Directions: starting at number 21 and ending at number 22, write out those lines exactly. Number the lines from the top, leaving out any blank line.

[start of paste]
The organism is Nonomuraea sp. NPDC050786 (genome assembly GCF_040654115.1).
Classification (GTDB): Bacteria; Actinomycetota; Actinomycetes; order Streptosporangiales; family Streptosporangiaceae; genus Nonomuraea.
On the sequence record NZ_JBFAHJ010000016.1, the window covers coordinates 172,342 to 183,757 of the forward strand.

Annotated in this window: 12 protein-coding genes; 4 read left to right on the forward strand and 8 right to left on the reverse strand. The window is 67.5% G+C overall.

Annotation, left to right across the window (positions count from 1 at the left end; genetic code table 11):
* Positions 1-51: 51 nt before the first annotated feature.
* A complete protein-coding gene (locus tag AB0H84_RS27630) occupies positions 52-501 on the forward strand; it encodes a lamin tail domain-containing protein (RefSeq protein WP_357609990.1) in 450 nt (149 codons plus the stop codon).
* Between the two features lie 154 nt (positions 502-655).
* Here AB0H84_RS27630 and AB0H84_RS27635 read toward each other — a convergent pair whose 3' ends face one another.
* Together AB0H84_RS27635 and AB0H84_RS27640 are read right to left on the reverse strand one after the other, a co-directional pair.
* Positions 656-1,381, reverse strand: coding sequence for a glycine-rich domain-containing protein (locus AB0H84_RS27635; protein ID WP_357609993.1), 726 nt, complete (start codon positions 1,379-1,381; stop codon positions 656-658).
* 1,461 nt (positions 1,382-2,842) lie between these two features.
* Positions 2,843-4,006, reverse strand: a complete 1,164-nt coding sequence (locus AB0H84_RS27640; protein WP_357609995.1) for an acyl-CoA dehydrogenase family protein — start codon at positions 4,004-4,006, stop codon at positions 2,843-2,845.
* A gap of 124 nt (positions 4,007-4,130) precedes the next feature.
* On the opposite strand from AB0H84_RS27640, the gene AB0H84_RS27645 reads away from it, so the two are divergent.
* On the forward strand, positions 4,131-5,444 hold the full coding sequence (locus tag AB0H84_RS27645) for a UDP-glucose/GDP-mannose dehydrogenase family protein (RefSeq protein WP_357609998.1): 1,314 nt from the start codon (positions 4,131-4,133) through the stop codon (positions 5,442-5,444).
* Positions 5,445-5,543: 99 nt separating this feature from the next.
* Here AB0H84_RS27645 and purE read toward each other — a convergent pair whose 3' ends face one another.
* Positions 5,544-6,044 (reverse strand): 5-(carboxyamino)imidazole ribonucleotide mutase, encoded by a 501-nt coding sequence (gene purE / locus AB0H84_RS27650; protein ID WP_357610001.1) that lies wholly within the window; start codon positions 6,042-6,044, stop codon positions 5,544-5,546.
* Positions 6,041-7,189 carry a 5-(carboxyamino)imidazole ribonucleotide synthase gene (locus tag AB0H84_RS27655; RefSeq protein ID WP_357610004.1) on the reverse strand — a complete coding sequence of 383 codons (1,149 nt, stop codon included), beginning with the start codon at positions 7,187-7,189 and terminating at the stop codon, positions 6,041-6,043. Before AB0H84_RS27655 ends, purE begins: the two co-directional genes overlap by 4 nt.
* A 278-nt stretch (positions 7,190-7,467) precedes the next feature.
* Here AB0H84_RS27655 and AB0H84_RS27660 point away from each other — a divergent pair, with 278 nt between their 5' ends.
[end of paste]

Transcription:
* A 278-nt stretch (positions 7,190-7,467) precedes the next feature.
* Here AB0H84_RS27655 and AB0H84_RS27660 point away from each other — a divergent pair, with 278 nt between their 5' ends.